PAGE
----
Carrying forward the great Hungarian musical tradition, Marouan Benabdallah represents the new generation of Hungarian pianists and the cultural diversity of Morocco, not to mention his attachment to France and its culture. His approach to music is marked by an intelligence and a reflection both deeply inspired by the “Essay” from Carl Philipp Emmanuel Bach.
“For me,” Benabdallah explains, “music is essentially lyrical. Singing is considered as a model for instrumental music. Indeed, the founding value of art resides in its capacity to create emotions and as the voice is the most ‘human’ instrument, it reveals the most immediate expression of sensibility”.
A Franz Liszt Academy alumnus, his repertoire ranges from Scarlatti to 20th century composers and although he has a penchant for the works of Bartók and Rachmaninoff, he has performed works of Bach, Haydn, Schubert, Debussy and Ravel with the same passion. You will be bowled over by his profound musicality, his stunning technique and his unerring sense of rhythm and style.
Watch him as he mesmerises you in a programme featuring compositions of Liszt: Mephisto Waltz 3, Ave Maria, the Bells of Rome, Sposalizio; Bartók: 2nd Elegy Op. 8, Scherzo from Four piano pieces; Debussy: Images 2nd book and Scriabin: Two Poems Op. 32, Sonata No. 4 Op. 30.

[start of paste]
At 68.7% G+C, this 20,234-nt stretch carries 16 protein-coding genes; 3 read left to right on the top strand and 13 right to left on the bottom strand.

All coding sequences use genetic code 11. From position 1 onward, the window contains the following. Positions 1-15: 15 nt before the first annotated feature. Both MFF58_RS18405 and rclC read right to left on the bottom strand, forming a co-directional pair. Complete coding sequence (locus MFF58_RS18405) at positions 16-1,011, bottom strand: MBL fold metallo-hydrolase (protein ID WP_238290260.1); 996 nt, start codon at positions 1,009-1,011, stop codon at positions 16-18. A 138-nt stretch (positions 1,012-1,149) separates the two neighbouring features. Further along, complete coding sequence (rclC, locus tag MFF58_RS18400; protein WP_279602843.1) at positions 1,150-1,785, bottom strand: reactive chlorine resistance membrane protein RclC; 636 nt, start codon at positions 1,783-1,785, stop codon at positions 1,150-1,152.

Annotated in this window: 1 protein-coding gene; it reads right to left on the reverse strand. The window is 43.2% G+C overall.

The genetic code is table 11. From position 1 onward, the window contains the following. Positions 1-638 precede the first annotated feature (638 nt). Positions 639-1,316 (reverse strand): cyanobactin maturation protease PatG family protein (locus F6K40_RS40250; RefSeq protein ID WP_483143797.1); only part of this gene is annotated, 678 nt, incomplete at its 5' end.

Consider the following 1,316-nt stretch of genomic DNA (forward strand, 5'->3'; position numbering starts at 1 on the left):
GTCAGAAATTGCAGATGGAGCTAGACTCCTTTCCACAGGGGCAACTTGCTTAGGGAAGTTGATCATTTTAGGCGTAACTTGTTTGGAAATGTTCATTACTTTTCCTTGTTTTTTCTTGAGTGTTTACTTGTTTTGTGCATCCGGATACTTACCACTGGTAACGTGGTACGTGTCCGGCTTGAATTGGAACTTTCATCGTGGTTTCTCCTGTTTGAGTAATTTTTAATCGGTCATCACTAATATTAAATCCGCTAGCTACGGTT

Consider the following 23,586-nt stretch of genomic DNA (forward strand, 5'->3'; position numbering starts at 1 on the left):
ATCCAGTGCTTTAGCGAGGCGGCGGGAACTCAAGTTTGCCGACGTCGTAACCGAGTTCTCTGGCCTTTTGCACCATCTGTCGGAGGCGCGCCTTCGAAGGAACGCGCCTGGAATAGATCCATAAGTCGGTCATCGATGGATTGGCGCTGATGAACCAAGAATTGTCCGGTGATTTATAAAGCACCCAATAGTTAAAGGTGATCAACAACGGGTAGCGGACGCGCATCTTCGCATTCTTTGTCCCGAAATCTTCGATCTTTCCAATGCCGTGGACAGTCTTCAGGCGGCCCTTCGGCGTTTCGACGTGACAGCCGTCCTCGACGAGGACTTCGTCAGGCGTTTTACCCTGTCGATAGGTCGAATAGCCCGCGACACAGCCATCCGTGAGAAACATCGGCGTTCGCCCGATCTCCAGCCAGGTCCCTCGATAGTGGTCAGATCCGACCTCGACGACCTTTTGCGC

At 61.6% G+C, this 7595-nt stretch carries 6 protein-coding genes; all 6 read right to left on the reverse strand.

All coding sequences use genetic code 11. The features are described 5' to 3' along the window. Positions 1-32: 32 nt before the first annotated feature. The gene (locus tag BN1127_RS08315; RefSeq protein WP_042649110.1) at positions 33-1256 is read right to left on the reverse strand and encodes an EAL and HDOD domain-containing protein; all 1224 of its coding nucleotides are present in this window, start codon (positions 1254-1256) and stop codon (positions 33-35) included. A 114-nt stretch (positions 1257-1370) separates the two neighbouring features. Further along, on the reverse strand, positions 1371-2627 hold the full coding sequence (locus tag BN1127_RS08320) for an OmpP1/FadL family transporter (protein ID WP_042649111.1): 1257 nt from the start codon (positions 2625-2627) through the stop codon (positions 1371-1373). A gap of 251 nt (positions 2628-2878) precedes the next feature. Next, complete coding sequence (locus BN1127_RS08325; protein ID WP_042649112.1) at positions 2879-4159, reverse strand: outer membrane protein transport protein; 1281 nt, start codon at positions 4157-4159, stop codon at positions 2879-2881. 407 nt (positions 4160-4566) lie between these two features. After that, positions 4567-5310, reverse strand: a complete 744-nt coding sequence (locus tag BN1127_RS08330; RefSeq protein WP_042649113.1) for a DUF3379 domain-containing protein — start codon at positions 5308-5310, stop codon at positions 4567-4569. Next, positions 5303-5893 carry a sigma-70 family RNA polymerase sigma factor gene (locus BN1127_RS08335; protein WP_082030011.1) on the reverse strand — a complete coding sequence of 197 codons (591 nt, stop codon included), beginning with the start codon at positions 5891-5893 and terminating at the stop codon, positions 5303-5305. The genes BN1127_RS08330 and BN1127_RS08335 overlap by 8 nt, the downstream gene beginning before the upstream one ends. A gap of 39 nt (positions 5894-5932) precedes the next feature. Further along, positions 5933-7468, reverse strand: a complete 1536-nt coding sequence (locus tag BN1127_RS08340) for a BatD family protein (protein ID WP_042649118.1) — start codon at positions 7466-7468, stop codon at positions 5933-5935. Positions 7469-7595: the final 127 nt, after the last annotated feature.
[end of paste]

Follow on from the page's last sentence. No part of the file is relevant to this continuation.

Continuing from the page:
What originally was founded as the SebestyEn Quartet in 1966 to continue the legacy of the great Hungarian string quartet tradition was renamed as the Kodaly Quartet in 1971 to honour Zoltan Kodaly, the Hungarian composer.
A very prominent form of Chamber music, quartets are exceptional because each instrument has a vital role to play. Each part is audible individually as a whole, both at the same time and the musicians at Kodaly Quartet have been doing that with perfection for over four decades now. Hear them play and you will be transported to a different world altogether.
Though the Quartet has set as its main objective the authentic interpretation of the works of Zoltan Kodaly, it is not only Kodaly’s works that are frequently performed by the Kodaly String Quartet. All the major Hungarian composers like Bartók, Dohnanyi, Kurtag and Ligeti, as well as most classical composers are represented in its repertoire.
Watch out for these musicians as they cast a spell on you with their violins and cello. Attila Falvay on 1st Violin, Erika Tóth on 2nd Violin, Janos FejErvari on Viola and Gyorgy Eder on Cello, you wouldn’t want to miss them for anything.On April 6, they will perform compositions by Beethoven and Schumann. On April 7, they will perform compositions by Haydn, Schubert and Beethoven.
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